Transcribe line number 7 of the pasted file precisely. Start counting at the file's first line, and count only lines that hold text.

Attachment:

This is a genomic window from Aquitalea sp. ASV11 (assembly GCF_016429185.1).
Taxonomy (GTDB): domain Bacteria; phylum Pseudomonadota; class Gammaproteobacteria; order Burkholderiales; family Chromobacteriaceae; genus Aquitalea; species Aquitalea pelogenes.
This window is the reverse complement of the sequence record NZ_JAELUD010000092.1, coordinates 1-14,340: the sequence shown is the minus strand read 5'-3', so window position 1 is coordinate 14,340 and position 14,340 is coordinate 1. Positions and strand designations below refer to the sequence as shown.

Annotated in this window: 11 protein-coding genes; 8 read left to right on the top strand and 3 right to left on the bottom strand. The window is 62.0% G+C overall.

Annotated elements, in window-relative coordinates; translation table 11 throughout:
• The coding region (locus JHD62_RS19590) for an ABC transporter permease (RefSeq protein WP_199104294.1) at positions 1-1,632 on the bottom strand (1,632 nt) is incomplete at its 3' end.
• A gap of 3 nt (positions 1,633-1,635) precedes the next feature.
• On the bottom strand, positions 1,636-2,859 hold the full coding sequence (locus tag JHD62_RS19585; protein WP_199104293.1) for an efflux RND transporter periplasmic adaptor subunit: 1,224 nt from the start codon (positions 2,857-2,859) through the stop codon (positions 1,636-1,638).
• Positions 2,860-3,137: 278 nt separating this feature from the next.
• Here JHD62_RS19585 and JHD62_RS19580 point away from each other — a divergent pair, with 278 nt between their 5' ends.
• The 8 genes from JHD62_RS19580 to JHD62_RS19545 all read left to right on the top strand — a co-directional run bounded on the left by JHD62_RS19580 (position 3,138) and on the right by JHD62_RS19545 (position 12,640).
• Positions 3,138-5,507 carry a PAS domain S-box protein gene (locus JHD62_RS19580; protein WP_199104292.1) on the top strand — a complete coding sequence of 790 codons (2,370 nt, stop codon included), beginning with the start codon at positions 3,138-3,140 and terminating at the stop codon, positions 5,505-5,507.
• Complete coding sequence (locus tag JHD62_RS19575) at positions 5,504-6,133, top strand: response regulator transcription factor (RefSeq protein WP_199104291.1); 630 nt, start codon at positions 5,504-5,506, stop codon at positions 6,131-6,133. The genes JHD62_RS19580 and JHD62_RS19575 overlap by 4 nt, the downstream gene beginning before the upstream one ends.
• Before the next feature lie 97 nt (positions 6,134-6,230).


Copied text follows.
• A gap of 3 nt (positions 1,633-1,635) precedes the next feature.